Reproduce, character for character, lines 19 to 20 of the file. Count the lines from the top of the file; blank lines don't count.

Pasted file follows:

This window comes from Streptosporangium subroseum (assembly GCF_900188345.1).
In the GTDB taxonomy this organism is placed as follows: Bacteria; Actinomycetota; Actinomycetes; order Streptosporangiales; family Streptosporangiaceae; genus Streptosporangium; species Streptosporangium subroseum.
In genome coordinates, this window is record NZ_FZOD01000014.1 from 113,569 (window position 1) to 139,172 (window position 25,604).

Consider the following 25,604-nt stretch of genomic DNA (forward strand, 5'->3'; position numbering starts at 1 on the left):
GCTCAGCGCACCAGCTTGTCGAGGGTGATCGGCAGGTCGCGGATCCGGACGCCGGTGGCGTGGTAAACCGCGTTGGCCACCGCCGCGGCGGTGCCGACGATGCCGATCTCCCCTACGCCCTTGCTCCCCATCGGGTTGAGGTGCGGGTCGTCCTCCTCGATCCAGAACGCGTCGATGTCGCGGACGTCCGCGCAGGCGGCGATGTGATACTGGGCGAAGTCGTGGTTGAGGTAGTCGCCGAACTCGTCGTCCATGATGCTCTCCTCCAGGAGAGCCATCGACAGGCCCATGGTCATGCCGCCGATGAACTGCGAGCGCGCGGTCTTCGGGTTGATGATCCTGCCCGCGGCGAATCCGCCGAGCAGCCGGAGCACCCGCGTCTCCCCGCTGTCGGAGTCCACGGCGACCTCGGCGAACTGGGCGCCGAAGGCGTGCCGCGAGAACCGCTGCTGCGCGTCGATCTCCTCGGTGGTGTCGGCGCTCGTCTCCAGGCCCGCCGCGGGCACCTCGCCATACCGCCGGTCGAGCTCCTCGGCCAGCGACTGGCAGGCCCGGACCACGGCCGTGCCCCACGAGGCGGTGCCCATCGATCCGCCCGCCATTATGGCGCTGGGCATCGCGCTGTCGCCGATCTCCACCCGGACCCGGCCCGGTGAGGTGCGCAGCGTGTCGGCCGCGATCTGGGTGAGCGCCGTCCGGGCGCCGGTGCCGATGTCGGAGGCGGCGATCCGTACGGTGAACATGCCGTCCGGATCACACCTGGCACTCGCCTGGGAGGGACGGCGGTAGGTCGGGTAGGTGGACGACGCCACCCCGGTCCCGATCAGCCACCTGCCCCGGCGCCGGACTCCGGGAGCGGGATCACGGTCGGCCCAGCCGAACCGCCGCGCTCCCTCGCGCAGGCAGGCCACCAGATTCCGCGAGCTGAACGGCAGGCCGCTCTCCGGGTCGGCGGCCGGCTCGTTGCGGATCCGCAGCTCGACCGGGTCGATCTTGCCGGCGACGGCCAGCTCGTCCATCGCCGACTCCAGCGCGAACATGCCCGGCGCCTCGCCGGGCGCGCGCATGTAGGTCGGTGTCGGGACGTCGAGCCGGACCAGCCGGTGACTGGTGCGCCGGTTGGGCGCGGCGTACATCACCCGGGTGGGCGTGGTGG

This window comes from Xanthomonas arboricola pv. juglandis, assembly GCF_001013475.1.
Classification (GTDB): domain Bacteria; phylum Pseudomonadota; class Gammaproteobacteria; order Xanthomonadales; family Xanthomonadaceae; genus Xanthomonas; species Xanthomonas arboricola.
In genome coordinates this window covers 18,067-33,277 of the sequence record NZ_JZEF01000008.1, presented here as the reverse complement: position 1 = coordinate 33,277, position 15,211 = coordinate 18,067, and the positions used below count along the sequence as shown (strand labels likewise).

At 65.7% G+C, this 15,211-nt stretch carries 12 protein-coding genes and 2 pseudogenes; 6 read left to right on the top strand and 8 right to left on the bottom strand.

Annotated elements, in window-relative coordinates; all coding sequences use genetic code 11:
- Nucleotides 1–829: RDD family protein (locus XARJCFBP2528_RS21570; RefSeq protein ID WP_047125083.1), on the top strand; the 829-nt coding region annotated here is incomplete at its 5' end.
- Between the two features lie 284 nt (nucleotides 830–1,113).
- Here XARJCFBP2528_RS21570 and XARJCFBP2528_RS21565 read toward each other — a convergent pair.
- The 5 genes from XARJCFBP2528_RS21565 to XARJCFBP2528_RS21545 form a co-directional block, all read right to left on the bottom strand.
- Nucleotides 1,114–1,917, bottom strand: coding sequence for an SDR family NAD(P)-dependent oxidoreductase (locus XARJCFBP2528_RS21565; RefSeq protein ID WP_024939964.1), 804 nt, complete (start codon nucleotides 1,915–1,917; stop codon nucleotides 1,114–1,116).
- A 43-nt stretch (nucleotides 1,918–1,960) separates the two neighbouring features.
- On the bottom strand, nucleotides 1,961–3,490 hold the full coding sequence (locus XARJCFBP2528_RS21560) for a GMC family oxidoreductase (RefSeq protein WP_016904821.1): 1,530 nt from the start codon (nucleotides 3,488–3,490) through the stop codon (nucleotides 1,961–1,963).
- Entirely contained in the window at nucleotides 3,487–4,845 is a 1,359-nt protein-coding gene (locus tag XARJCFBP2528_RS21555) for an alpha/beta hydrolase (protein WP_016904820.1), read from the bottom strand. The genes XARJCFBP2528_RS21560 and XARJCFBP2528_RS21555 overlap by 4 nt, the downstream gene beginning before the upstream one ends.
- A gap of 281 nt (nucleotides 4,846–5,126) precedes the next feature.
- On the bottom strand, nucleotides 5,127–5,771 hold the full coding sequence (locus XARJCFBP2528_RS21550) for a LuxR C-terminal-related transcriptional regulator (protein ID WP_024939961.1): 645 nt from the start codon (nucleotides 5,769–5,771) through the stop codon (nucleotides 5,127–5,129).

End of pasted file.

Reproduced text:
- A gap of 281 nt (nucleotides 4,846–5,126) precedes the next feature.
- On the bottom strand, nucleotides 5,127–5,771 hold the full coding sequence (locus XARJCFBP2528_RS21550) for a LuxR C-terminal-related transcriptional regulator (protein ID WP_024939961.1): 645 nt from the start codon (nucleotides 5,769–5,771) through the stop codon (nucleotides 5,127–5,129).